In Cap Glass, Inc. v. Coffman, 2016 WL 157059 (Pa. Super. Jan. 13, 2016) the Superior Court held the trial court erred in compelling the divulgence of confidential marital communications. The action against John and Lisa Cavanaugh and Tammy and Robert Coffman alleged Lisa Cavanaugh issued fraudulent checks to the Coffmans, who provided cash kickbacks to the Cavanaughs. At the deposition of John Cavanaugh, counsel for the Cavanaughs repeatedly objected on the basis of spousal privilege. Following the deposition, plaintiff moved to compel John Cavanaugh’s testimony. Finding the fraud exception applied to the spousal privilege, the trial court granted the motion. Lisa Cavanaugh brought an interlocutory appeal of the order relying the confidential communications privilege set forth in 42 Pa. C.S.A. § 5923.
Before the Superior Court considered the merits of the appeal, it had to address whether the trial court’s order was a collateral order appropriate for review. Plaintiff argued the order was not collateral because the issues were inextricably intertwined with plaintiff’s cause of action. In determining the order was collateral, the court distinguished between the spousal privileges found in 42 Pa. C.S.A. § 5923 and in 42 Pa. C.S.A. § 5924. Section 5924 renders spouses incompetent to testify against one another absent a statutory exception. 42 Pa. C.S.A. § 5924. Section 5923, on the other hand, bars testimony of confidential communications by a spouse unless the privilege has been waived. 42 Pa. C.S.A. § 5923. Based on this distinction, the Superior Court determined review was proper because it would require only a determination of whether Cavanaugh could rely on § 5923 to prevent testimony by her husband in a conversion action against both of them and whether the fraud exception applies to § 5923. These issues do not require a determination of whether fraud actually occurred.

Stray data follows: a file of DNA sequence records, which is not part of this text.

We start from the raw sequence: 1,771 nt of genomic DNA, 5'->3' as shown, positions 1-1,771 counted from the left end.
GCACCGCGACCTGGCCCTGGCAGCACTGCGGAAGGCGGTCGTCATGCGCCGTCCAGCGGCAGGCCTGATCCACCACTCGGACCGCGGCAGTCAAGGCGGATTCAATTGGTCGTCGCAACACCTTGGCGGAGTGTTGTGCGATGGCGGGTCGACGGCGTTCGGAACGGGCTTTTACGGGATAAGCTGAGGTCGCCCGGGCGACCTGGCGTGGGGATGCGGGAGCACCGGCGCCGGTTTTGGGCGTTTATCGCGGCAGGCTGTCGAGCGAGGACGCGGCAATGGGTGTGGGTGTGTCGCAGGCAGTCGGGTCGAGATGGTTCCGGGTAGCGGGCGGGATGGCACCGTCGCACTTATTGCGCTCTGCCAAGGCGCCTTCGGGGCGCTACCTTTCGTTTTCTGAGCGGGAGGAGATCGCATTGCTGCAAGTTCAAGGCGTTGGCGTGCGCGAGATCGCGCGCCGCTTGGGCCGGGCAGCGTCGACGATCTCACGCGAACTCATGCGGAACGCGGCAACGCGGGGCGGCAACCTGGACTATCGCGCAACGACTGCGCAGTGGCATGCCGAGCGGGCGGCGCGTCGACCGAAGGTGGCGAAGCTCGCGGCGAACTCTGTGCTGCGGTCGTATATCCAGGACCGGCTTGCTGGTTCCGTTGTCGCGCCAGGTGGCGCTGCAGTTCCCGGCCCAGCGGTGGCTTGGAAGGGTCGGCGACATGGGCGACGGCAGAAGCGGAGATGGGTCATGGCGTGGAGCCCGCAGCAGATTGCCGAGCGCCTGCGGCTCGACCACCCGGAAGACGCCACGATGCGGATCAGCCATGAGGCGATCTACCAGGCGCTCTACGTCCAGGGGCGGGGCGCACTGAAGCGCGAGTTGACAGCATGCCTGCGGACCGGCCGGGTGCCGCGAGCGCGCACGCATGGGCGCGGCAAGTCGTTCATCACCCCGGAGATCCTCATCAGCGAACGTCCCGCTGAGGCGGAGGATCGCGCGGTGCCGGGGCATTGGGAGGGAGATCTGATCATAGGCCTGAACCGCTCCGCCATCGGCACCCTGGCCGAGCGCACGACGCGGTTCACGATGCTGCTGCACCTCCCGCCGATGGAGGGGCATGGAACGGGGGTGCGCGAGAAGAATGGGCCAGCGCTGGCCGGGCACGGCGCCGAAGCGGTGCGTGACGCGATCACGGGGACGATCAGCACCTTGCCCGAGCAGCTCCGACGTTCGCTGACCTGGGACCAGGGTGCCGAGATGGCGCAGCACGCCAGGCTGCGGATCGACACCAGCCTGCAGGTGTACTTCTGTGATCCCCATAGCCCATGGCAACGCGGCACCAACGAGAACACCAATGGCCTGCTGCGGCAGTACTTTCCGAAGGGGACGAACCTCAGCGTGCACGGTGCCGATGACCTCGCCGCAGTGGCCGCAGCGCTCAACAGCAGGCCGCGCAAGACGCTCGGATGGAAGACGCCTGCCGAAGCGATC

The Superior Court then turned to the merits of the appeal – whether the fraud exception applied to Cavanaugh’s claim of spousal privilege pursuant to § 5923. The cases relied on by plaintiff and the trial court involved the competency of spouses to testify against one another, not the confidential communications privilege. See, e.g., Kine v. Foreman, 209 A.2d 1 (Pa. Super. 1965); Kerr v. Clements, 25 A.2d 737 (Pa. Super. 1942). The Superior Court found these cases inapplicable, and instead relied on the Pennsylvania Supreme Court’s analysis of the spousal privileges applicable in criminal actions. See Commonwealth v. Newman, 633 A.2d 1069 (1993); Commonwealth v. Hancharik, 633 A.2d 1074 (1993); 42 Pa. C.S.A. § 5913; 42 Pa. C.S.A. § 5914. The Superior Court held the fraud exception does not apply to the application of § 5923, and Pennsylvania law permits disclosure of confidential marital communications sparingly, such as in instances of waiver or protecting against a spouses attack on character.
In applying its holding to the case at bar, the Superior Court reversed the trial court order as it related to plaintiff’s questions regarding a private phone conversation between husband and wife, a private disclosure between spouses of illegal activity, and a private confession by a spouse. However, the trial court’s order was affirmed as it related to questions that did not explicitly seek a disclosure of a spousal communication, such as a question about whether a spouse communicated information to the authorities. Going forward, it can be expected parties will test what questions explicitly implicate spousal communications and what constitutes waiver.